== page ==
Editorial: Margaret Thatcher served her nation, world with dignity, smarts

Apr. 10, 2013 @ 11:00 PM

Margaret Thatcher earned her nickname the Iron Lady. She ruled Great Britain for 11 years, and as the Associated Press noted, she “imposed her will on a fractious, rundown nation — breaking the unions, triumphing in a far-off war, and selling off state industries at a record pace.”

Through it all, even her critics concede she left office with a country in better shape financially than when she took office. A political mutiny ousted her. The former prime minister died from a stroke Monday morning in London. She was 87. The tributes poured in, as they should.

“Margaret Thatcher undoubtedly was one of the most remarkable political figures of the modern world,” said Russian President Vladimir Putin.

President Barack Obama said many Americans “will never forget her standing shoulder to shoulder with President (Ronald) Reagan, reminding the world that we are not simply carried along by the currents of history. We can shape them with moral conviction, unyielding courage and iron will.”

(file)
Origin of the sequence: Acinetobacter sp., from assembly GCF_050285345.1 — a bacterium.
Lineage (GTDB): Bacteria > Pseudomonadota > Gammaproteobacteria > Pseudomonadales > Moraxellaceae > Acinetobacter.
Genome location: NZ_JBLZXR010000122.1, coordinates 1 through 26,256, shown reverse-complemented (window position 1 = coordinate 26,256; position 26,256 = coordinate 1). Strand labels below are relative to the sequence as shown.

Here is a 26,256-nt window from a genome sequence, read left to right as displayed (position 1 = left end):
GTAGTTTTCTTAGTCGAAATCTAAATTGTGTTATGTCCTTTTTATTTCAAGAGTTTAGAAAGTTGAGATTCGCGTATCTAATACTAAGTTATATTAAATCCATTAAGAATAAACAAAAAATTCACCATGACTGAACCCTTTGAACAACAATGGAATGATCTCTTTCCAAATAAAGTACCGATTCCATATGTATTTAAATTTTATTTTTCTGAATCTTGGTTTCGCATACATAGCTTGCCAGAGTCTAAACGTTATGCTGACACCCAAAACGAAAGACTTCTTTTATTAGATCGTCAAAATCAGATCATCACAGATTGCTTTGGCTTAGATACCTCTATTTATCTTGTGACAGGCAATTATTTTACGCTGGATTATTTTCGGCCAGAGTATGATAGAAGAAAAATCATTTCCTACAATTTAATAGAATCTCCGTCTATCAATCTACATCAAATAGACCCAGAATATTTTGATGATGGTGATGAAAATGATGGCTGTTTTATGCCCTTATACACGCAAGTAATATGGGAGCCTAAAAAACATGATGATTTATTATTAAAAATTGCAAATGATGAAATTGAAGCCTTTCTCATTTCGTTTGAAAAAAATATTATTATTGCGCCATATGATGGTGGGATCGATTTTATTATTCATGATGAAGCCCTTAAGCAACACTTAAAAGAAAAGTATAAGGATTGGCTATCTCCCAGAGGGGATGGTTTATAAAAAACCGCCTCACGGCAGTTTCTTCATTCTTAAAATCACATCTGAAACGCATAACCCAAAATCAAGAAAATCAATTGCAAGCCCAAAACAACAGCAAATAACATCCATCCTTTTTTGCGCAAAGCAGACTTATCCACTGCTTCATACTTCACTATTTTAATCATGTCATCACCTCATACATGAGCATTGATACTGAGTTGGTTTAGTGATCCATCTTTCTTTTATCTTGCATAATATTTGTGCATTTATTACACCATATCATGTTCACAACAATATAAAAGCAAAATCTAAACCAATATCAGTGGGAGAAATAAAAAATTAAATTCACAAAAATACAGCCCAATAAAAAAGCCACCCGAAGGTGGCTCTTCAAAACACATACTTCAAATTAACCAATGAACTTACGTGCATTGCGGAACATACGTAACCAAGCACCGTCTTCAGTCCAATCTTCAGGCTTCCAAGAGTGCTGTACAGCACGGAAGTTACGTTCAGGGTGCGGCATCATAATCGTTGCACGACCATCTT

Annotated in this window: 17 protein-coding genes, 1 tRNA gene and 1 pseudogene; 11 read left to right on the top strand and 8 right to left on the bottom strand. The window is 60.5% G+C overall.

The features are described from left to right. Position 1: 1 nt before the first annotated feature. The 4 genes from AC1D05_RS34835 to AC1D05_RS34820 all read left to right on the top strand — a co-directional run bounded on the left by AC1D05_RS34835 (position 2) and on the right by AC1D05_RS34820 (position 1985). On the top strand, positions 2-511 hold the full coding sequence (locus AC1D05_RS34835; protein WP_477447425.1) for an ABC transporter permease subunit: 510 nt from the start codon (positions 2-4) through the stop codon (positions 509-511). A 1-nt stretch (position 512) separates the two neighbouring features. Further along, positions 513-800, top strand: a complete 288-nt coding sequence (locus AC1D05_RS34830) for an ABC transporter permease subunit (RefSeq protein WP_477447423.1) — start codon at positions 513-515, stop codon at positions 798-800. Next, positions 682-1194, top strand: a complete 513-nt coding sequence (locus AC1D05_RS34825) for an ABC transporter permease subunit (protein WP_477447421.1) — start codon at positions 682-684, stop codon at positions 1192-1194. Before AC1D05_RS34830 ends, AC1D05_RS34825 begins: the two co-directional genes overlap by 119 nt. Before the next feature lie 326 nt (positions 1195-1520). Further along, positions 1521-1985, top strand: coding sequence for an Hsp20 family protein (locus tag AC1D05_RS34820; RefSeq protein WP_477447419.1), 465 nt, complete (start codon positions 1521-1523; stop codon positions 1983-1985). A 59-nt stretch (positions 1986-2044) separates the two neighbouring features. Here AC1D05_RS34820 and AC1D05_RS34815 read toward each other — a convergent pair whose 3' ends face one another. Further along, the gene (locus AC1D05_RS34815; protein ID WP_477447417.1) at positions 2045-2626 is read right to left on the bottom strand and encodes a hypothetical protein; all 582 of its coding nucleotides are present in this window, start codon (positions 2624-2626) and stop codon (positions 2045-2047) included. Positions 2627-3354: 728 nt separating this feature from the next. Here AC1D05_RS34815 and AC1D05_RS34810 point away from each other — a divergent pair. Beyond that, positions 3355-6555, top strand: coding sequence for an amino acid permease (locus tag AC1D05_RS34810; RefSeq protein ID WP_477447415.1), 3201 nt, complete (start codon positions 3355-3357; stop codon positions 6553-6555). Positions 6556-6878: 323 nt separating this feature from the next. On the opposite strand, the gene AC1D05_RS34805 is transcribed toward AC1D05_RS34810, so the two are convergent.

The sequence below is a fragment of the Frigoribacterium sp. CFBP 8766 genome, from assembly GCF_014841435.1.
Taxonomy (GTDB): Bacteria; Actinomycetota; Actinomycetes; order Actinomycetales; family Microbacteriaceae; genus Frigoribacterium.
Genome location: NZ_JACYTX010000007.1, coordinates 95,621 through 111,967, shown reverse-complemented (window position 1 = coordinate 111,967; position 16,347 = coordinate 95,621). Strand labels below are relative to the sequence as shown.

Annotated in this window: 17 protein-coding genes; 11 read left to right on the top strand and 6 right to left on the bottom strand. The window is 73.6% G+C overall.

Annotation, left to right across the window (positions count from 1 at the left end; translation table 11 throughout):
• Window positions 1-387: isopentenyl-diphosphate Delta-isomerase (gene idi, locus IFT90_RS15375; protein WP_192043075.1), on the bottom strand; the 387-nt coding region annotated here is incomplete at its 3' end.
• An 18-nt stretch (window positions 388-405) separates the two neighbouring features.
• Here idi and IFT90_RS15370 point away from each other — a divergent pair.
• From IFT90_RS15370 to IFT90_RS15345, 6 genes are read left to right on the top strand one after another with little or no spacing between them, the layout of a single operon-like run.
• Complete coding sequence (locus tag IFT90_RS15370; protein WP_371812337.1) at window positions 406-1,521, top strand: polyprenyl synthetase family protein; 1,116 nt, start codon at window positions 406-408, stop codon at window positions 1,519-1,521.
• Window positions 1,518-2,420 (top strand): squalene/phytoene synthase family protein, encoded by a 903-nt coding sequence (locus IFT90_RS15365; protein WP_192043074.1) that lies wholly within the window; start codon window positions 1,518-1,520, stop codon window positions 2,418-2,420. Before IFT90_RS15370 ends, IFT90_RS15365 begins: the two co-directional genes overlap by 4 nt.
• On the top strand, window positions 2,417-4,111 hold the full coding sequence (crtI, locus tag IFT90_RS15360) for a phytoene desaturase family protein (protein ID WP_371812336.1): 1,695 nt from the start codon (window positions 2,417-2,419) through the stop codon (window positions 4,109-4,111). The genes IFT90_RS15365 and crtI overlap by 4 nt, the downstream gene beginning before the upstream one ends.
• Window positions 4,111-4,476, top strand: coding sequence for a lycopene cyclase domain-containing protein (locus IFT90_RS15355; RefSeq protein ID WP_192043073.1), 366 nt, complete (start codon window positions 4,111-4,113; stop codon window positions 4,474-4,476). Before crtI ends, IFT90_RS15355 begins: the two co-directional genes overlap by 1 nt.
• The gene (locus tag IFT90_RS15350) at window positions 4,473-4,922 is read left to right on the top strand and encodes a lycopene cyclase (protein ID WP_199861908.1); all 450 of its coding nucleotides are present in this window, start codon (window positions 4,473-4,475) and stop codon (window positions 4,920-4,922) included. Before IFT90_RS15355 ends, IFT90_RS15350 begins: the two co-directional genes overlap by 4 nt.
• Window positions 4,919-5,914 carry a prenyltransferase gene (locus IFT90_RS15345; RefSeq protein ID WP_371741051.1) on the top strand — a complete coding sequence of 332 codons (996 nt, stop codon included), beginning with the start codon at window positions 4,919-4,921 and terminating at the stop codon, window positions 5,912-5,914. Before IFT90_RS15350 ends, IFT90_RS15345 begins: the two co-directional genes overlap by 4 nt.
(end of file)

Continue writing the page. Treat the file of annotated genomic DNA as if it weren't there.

“Let us not kid ourselves. She was a very divisive figure,” said Bernard Ingham, Thatcher’s press secretary. “She was a real toughie. She was a patriot with a great love for this country, and she raised the standing of Britain abroad.”

Thatcher rescued Britain from ruin and laid the groundwork for an extraordinary economic renaissance, her admirers say. For critics, she was, as AP put it, a heartless tyrant who ushered in an era of greed that kicked the weak out onto the streets and let the rich become filthy rich. But isn’t that the naure of leadership? Some despise you while others admire you. Think Bill Clinton, George W. Bush, Dick Cheney and Barack Obama.

Thatcher was the first female prime minister in Britain’s history. And no female has followed her. Thatcher told the Liverpool Daily Post in 1974 that she did not think a woman would serve as party leader or prime minister during her lifetime. She proved herself and her country wrong.

She was a great woman, a great leader, a person who did what she thought was right and stood up to the consequences. That’s what you want in a leader.